But back to cap space. Because we mentioned that we could have room to sign two max free agents. Aldridge is only one. So how can 2015 cap space be fiction? It is fiction, because nobody accounted for cap holds.
Let's take the best case cap scenario. Aldridge signs a max contract. Batum, Lillard, and Crabbe still have their contracts. We'll assume that Aldridge signs the extension this summer, as that shaves $0.2M off his cap number. So that's $17.2M + $17.4M = $34.6M. We also have a 2015 draft pick. Let's assume we end up roughly in the same place as last season and land the 24th pick. That adds $1.1M. You also have to account for minimum salary cap holds for each player under the minimum number of players you are required to have on the roster. The minimum number of players on the roster is 13. That means we need 8 roughly half-million dollar cap holds. We can subtract one, because that can be offered to each free agent. So in theory, we could have $23.5M in cap space.
That's great news right? That proves that we can really do something next offseason!
But do you realize what we're giving up to do that? That's Robin Lopez, renounced. Wesley Matthews, renounced. Thomas Robinson, renounced. Will Barton, renounced. CJ McCollum, renounced. Meyers Leonard, renounced. Joel Freeland, renounced. Dorell Wright renounced. Victor Claver, renounced. That also means no MLE this year or next. No BAE this year or next. No resigning Mo Williams. That makes 2014-15 a completely wasted year. Because we've signed nobody, developed nobody we plan on keeping. And have taken a step backwards in talent in 2014, losing our best bench player.
We assumed above that Aldridge signed the contract. That isn't the most likely outcome. More likely is that he waits until next summer. Do you think he'd sign knowing Matthews and Lopez, two of the players who have made this year special for him are just let go? Depends on who is coming in. So what's the 2015 free agent class look like? Well it's Aldridge, Kevin Love, Marc Gasol, and Kyrie Irving. Paul Millsap is easily the next most enticing player on the list, and that's not saying much. Love is going to resign with who he's traded to, if he gets traded (which I'd say is likely at this point). And Irving will get a max extension from Cleveland, period. I definitely wouldn't put money on those two even sniffing availability.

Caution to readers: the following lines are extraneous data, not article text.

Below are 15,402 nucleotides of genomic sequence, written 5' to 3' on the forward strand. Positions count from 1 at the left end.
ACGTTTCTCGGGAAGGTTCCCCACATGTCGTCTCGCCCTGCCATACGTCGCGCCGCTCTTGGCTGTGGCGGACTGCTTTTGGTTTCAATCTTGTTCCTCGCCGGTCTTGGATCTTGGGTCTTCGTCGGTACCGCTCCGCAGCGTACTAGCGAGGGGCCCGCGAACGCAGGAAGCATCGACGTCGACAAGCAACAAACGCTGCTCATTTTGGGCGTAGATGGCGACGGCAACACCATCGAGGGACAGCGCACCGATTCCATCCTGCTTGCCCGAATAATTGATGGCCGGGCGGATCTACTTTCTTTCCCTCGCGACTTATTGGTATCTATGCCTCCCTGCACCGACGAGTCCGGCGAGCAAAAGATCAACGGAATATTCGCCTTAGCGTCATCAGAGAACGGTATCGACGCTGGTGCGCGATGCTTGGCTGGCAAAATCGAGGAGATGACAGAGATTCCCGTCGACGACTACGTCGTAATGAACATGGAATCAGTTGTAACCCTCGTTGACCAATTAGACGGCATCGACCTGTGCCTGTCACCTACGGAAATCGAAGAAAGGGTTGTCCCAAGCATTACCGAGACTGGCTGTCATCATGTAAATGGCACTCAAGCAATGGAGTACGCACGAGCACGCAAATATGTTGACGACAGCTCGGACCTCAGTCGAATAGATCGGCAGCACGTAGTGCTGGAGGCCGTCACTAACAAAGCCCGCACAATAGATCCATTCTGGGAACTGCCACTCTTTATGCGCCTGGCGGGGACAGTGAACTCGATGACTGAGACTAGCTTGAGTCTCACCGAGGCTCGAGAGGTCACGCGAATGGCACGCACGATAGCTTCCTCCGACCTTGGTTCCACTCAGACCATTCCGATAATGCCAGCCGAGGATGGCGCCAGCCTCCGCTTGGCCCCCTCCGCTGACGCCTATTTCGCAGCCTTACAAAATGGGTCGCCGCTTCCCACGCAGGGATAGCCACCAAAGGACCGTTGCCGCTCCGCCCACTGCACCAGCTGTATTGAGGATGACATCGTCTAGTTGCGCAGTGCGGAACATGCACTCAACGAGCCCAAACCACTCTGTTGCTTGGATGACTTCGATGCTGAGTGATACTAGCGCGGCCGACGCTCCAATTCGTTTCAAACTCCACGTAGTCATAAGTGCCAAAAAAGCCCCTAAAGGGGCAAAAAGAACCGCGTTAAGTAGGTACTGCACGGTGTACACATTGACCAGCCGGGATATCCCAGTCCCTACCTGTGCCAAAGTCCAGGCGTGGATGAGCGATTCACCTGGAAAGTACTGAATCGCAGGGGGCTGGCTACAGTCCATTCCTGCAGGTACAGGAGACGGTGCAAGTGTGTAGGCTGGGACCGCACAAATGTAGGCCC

That leaves Marc Gasol. Which is who a lot of people are really looking at. But the odds of signing Gasol are really pretty low. He has no reason to jump ship on the Grizzlies. They took the Thunder to seven games. They are always in the mix of things. And Memphis can offer him far more money than anyone. Why jump ship? And why then also jump to Portland, who just gutted their roster of all its mid level players? Would it be really cool for Portland if that happened? Absolutely. But you don't bet the entire 2014-15 season on it, and risk alienating Aldridge, who is now much happier than he was.